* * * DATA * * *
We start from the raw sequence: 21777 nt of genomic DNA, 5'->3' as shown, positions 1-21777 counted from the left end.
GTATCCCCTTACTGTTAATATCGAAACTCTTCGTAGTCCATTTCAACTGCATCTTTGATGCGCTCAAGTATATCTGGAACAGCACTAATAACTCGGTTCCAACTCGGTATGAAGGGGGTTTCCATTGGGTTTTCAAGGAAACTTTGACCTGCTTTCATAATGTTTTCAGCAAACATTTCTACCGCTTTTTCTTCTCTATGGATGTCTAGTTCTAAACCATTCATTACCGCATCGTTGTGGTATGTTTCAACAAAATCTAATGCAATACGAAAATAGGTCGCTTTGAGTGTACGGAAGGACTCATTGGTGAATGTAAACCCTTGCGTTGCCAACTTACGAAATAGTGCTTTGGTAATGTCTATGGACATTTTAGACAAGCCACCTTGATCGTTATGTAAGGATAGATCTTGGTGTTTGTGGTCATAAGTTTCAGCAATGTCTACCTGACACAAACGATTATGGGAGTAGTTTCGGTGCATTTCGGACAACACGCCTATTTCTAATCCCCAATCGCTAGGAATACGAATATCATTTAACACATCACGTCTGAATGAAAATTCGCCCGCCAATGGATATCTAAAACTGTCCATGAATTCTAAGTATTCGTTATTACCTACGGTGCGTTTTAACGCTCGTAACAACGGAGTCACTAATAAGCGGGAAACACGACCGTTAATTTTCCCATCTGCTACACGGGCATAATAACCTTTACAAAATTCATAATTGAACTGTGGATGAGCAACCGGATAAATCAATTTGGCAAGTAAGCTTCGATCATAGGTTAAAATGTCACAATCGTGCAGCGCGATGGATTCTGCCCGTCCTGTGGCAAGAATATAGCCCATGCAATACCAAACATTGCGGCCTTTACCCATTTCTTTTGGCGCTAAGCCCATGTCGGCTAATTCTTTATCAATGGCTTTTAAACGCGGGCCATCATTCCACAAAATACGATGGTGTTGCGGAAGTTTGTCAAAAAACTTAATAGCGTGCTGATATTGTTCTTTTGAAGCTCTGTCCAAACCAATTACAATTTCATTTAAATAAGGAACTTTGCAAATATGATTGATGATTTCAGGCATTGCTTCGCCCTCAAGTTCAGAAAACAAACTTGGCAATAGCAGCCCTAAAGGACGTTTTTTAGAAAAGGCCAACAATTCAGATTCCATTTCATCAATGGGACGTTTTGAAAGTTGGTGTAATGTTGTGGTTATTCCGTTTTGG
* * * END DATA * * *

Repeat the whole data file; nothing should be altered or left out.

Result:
We start from the raw sequence: 21777 nt of genomic DNA, 5'->3' as shown, positions 1-21777 counted from the left end.
GTATCCCCTTACTGTTAATATCGAAACTCTTCGTAGTCCATTTCAACTGCATCTTTGATGCGCTCAAGTATATCTGGAACAGCACTAATAACTCGGTTCCAACTCGGTATGAAGGGGGTTTCCATTGGGTTTTCAAGGAAACTTTGACCTGCTTTCATAATGTTTTCAGCAAACATTTCTACCGCTTTTTCTTCTCTATGGATGTCTAGTTCTAAACCATTCATTACCGCATCGTTGTGGTATGTTTCAACAAAATCTAATGCAATACGAAAATAGGTCGCTTTGAGTGTACGGAAGGACTCATTGGTGAATGTAAACCCTTGCGTTGCCAACTTACGAAATAGTGCTTTGGTAATGTCTATGGACATTTTAGACAAGCCACCTTGATCGTTATGTAAGGATAGATCTTGGTGTTTGTGGTCATAAGTTTCAGCAATGTCTACCTGACACAAACGATTATGGGAGTAGTTTCGGTGCATTTCGGACAACACGCCTATTTCTAATCCCCAATCGCTAGGAATACGAATATCATTTAACACATCACGTCTGAATGAAAATTCGCCCGCCAATGGATATCTAAAACTGTCCATGAATTCTAAGTATTCGTTATTACCTACGGTGCGTTTTAACGCTCGTAACAACGGAGTCACTAATAAGCGGGAAACACGACCGTTAATTTTCCCATCTGCTACACGGGCATAATAACCTTTACAAAATTCATAATTGAACTGTGGATGAGCAACCGGATAAATCAATTTGGCAAGTAAGCTTCGATCATAGGTTAAAATGTCACAATCGTGCAGCGCGATGGATTCTGCCCGTCCTGTGGCAAGAATATAGCCCATGCAATACCAAACATTGCGGCCTTTACCCATTTCTTTTGGCGCTAAGCCCATGTCGGCTAATTCTTTATCAATGGCTTTTAAACGCGGGCCATCATTCCACAAAATACGATGGTGTTGCGGAAGTTTGTCAAAAAACTTAATAGCGTGCTGATATTGTTCTTTTGAAGCTCTGTCCAAACCAATTACAATTTCATTTAAATAAGGAACTTTGCAAATATGATTGATGATTTCAGGCATTGCTTCGCCCTCAAGTTCAGAAAACAAACTTGGCAATAGCAGCCCTAAAGGACGTTTTTTAGAAAAGGCCAACAATTCAGATTCCATTTCATCAATGGGACGTTTTGAAAGTTGGTGTAATGTTGTGGTTATTCCGTTTTGG